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PFiddlesoft Frameworks — Support

Cocoa Frameworks for Assistive Applications

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For detailed instructions and sample code showing how to use the PFiddlesoft Frameworks, download our Assistive Application Programming Guide for OS X. Also download the PFAssistive Framework Reference and the PFEventTaps Framework Reference for detailed documentation of all of the frameworks' classes, protocols, properties and methods. The Programming Guide is also included in both downloadable framework disk images along with its detailed framework reference.

Download the SimpleScreenReader 1.4.0 source code for sample code showing how to use the PFAssistive Framework.

Download the source code for our free Event Taps Testbench developer utility for sample code showing how to use the PFEventTaps framework.

A Note on Security Issues Presented by Assistive Applications

Assistive applications give computer users with disabilities full access to the power and benefits of modern computer hardware and software. An assistive application running on macOS uses Apple's Accessibility and Quartz Event Taps APIs to enable the user to explore, monitor and control the computer, including other running applications, using Accessibility features built into the system without requiring a mouse, a keyboard or other conventional input devices.

Assistive applications serve an important public purpose, promoted by the requirements of Section 508 of the Workforce Investment Act of 1998 regarding access to electronic and information technology for persons with disabilities. Compliance with Section 508 is a prerequisite for sale of computer and other products to the federal government and to many state agencies and educational institutions.

At the same time, the extraordinary power of the accessibility features built into macOS presents potential security issues, which Apple has addressed in a variety of ways since the Accessibility API was introduced in Mac OS X v10.2 Jaguar. Chief among Apple's security precautions, Accessibility is turned off by default on all Macintosh computers. To use an assistive application, a user must deliberately enable access allowing the assistive application to use Accessibility features, and authentication with an administrator password is required.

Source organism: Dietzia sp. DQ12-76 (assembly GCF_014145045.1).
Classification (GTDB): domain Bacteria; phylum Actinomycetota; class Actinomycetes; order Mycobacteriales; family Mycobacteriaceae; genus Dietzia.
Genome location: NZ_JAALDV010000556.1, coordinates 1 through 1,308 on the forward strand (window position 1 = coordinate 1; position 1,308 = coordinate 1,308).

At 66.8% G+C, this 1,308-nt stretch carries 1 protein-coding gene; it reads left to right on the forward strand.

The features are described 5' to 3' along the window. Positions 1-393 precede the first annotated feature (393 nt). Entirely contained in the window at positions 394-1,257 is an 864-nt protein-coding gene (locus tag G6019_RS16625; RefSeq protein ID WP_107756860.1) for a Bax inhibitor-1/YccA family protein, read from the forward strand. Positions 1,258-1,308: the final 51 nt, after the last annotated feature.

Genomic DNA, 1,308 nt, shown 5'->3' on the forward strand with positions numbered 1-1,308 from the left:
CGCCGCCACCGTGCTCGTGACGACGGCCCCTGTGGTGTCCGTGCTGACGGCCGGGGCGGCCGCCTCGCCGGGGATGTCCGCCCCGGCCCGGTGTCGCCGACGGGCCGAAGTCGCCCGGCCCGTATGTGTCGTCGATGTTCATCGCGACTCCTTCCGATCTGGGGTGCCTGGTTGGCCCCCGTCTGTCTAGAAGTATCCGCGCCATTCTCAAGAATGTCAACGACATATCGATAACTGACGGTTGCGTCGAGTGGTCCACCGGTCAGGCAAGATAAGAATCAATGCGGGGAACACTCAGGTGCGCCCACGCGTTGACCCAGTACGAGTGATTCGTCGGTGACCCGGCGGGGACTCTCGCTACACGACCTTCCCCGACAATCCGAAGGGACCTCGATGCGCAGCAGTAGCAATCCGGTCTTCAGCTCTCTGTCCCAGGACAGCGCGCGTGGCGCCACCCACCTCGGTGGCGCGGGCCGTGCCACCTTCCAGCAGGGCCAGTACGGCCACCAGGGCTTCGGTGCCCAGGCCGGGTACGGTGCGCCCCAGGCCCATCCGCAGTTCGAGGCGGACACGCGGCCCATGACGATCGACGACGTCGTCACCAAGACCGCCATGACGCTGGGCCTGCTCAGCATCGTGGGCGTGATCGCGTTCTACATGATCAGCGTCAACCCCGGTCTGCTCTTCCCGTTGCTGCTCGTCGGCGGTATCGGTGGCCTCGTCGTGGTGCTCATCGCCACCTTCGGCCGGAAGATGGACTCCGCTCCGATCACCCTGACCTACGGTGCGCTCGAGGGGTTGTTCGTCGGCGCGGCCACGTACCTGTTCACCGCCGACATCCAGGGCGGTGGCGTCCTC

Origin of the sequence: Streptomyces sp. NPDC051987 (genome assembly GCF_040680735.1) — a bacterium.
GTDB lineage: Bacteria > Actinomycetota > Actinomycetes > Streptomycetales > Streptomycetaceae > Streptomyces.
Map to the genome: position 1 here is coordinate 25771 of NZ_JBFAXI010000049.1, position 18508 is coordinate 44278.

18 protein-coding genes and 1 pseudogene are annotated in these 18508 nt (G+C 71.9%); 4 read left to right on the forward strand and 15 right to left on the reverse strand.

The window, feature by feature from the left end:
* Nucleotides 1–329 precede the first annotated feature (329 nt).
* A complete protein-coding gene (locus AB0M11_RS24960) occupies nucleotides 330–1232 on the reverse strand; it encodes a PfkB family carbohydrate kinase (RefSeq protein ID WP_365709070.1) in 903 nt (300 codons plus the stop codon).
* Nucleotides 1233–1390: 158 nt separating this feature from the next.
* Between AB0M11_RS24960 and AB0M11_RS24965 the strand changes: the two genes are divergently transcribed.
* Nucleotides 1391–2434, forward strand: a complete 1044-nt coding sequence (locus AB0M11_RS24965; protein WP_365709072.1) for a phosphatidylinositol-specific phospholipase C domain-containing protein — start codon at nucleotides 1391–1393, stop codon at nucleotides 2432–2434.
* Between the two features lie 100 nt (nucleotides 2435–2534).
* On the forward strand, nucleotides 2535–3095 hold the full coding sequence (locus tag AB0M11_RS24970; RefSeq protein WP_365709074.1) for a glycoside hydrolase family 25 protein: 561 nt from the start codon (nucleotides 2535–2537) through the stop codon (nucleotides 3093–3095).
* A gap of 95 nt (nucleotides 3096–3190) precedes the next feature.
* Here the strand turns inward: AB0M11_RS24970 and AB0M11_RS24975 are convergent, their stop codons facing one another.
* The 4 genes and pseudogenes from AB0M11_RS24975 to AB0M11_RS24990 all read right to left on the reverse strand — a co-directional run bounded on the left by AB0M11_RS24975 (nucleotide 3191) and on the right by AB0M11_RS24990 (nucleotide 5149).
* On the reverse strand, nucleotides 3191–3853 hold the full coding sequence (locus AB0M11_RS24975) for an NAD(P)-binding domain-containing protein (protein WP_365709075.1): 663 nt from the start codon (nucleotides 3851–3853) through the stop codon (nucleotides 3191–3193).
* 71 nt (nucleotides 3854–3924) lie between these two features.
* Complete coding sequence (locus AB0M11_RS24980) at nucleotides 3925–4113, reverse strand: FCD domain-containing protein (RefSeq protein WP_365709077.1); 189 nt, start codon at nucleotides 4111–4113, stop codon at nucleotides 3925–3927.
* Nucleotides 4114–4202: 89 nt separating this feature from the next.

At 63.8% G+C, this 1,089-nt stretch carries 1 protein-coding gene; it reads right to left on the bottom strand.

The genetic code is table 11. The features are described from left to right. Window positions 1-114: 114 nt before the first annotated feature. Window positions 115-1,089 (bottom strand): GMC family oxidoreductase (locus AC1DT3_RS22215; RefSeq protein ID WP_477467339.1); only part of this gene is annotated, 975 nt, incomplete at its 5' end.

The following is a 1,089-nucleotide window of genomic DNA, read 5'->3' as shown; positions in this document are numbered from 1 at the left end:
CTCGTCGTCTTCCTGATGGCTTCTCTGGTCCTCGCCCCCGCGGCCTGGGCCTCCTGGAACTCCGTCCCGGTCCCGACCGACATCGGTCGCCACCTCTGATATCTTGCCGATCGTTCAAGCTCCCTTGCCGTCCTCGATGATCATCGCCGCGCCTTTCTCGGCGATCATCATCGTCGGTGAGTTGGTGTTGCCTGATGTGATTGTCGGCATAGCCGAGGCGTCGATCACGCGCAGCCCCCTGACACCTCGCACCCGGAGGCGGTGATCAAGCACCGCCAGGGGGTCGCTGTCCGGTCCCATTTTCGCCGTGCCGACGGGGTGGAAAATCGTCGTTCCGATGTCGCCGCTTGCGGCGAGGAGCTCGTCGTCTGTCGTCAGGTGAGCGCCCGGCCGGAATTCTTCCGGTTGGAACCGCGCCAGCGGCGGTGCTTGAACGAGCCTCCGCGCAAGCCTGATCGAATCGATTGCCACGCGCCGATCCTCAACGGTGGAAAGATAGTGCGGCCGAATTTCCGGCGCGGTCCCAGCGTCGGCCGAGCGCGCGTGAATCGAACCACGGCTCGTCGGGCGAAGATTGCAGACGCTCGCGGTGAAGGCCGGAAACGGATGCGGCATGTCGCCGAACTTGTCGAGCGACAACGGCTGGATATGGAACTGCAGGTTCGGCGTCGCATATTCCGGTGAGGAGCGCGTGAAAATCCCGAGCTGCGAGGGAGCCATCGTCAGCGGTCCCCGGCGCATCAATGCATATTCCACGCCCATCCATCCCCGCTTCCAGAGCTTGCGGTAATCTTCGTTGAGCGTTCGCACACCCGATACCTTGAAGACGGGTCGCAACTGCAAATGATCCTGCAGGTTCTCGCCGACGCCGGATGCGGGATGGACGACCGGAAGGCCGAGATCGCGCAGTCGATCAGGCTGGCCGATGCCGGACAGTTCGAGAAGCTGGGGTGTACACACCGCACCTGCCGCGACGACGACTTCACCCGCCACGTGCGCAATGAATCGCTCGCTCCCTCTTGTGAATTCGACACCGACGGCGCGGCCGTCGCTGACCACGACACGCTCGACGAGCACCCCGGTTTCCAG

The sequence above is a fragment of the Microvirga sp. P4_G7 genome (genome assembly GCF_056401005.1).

In OS X v10.7 Lion and v10.8 Mountain Lion, the user enabled access globally for all applications by selecting the "Enable access for assistive devices" checkbox in Accessibility (or Universal Access) preferences. In most assistive applications, a dialog advises the user to open System Preferences, go to the indicated preferences pane, and manually select the checkbox. Some assistive applications open the preferences pane for the user, while a few others enable access for the user automatically using a relatively little-known AppleScript command, but authentication with an administrator password is still required. A very small number of assistive applications—including PFiddlesoft's UI Browser—used a per-application trust mechanism in Lion and Mountain Lion that was difficult to implement but as easy on the user as the AppleScript technique. It provided greater security by allowing users to leave the global access setting turned off, and authentication was still required.

Security has been tightened in OS X v10.9 Mavericks and newer. Apple removed the global access feature from Accessibility preferences and introduced a new per-application trust mechanism. In addition, the AppleScript technique for enabling access programmatically was eliminated by making the relevant properties read-only. Access can now be authorized only for individual applications, and the user must do it manually by selecting each application's checkbox in the Privacy pane's Accessibility list in Security & Privacy preferences. The new trust mechanism is very easy for assistive application developers to implement. While it is a little more difficult for users, they do reap the benefits of increased security. The difficulty is ameliorated as much as possible by a built-in system alert that offers to open System Preferences for the user, automatically adding the assistive application to the Accessibility list and bringing it to the front so the user can select the appropriate checkbox—after authenticating with an administrator password to unlock Security & Privacy preferences.

To assist developers in adapting to the new Mavericks security mechanism, PFiddlesoft has written two free developer utilities and posted the source code for examination. One, Accessibility Testbench, is available for download on the Accessibility Testbench page. It uses raw Accessibility API functions and does not require PFAssistive Framework. The other, PFAssistive Testbench, is identical in functionality but embeds our PFAssistive Framework and uses one of its methods. It can be downloaded here as PFAssistive Testbench source code. Download either of them and study the code to learn how your assistive application can present alert sheets in Mavericks or newer with customized wording, instead of using the fixed, freestanding modal alert presented by the system. In addition, learn how your assistive application can be notified and respond appropriately when the user grants or denies access in Security & Privacy preferences. Finally, both utilities include a routine that resets the Accessibility List so that developers can repeatedly test their assistive applications as if they were being launched for the first time on the computer.